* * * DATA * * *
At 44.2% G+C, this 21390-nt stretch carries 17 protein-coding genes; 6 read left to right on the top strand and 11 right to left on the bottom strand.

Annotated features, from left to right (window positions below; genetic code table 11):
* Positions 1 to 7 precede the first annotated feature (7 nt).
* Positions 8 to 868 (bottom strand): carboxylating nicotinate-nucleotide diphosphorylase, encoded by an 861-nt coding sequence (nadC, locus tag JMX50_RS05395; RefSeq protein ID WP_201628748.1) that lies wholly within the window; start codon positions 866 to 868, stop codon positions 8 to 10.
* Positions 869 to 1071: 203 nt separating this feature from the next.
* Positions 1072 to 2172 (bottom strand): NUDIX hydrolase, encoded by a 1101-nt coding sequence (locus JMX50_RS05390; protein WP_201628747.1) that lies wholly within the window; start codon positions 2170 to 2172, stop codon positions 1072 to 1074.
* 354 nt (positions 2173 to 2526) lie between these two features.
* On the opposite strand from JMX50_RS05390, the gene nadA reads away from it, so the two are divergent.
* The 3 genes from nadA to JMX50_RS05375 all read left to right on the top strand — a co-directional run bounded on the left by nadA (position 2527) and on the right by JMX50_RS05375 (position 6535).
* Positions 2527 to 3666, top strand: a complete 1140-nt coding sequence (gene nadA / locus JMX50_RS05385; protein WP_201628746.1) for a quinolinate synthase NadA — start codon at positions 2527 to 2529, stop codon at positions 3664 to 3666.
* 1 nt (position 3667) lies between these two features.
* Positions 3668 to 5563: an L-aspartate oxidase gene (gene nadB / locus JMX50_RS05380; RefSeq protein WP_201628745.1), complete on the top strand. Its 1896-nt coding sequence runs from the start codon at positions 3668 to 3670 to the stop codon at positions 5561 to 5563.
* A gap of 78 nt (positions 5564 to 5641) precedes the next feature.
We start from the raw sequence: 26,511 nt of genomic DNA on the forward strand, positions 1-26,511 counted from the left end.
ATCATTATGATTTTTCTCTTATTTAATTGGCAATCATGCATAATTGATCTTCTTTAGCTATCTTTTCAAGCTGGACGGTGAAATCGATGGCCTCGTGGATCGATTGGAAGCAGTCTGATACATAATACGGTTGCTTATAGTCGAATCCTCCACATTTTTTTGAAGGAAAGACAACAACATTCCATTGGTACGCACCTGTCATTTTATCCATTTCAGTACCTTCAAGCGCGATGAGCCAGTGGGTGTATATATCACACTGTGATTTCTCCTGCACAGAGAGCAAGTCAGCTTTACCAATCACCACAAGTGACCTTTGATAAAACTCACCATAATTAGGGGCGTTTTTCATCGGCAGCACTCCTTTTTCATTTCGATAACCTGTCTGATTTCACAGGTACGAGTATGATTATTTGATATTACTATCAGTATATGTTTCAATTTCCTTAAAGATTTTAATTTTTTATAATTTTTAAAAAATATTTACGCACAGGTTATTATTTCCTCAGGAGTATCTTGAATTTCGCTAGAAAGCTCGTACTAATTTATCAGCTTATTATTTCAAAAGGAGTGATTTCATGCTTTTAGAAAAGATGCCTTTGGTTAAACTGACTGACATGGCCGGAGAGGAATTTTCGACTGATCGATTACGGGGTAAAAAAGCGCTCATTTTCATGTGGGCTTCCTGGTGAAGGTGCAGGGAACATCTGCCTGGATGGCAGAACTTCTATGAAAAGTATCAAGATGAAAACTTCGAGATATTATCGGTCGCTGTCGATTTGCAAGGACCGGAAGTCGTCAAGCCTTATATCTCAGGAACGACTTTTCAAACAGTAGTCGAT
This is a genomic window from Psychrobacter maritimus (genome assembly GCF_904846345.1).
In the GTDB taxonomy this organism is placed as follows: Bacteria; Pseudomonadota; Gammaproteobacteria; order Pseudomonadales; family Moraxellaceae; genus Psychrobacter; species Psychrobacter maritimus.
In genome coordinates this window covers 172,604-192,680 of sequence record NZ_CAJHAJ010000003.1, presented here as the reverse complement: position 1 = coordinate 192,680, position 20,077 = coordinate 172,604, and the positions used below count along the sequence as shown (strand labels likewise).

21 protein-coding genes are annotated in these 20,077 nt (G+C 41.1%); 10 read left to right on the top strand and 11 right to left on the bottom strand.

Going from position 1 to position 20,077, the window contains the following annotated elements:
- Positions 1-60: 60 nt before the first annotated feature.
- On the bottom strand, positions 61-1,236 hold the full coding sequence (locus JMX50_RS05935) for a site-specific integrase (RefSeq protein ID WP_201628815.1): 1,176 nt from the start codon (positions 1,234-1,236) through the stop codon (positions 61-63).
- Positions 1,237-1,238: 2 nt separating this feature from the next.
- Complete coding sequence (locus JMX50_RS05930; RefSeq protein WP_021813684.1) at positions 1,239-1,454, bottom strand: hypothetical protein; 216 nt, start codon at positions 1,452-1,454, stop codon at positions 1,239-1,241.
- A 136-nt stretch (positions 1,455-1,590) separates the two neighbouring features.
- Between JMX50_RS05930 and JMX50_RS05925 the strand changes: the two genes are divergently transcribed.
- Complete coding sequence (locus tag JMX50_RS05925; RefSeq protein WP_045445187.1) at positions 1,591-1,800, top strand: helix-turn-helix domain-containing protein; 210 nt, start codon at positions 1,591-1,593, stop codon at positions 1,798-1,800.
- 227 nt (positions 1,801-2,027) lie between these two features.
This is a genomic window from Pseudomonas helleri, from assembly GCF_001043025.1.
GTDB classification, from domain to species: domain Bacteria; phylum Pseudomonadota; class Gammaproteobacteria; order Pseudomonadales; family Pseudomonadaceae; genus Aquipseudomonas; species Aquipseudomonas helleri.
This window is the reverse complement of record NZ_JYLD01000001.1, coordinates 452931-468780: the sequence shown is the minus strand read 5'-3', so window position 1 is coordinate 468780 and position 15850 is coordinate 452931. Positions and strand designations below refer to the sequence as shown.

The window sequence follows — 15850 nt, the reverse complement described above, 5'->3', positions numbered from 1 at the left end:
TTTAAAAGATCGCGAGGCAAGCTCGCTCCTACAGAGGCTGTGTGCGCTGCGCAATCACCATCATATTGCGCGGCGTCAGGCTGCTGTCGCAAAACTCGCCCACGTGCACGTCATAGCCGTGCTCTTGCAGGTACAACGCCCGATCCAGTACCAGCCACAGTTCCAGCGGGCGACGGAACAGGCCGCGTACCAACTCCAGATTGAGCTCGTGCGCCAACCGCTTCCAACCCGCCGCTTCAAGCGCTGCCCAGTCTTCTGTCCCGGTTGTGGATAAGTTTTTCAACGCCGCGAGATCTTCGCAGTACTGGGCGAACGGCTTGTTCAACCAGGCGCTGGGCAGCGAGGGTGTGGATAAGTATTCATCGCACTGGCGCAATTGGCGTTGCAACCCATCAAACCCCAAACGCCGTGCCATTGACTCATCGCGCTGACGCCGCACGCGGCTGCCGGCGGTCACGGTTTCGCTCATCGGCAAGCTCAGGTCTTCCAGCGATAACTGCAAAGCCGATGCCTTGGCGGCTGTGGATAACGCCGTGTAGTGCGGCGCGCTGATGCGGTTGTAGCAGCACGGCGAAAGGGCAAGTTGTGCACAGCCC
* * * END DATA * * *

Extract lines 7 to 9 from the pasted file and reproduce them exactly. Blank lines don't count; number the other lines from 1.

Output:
* 354 nt (positions 2173 to 2526) lie between these two features.
* On the opposite strand from JMX50_RS05390, the gene nadA reads away from it, so the two are divergent.
* The 3 genes from nadA to JMX50_RS05375 all read left to right on the top strand — a co-directional run bounded on the left by nadA (position 2527) and on the right by JMX50_RS05375 (position 6535).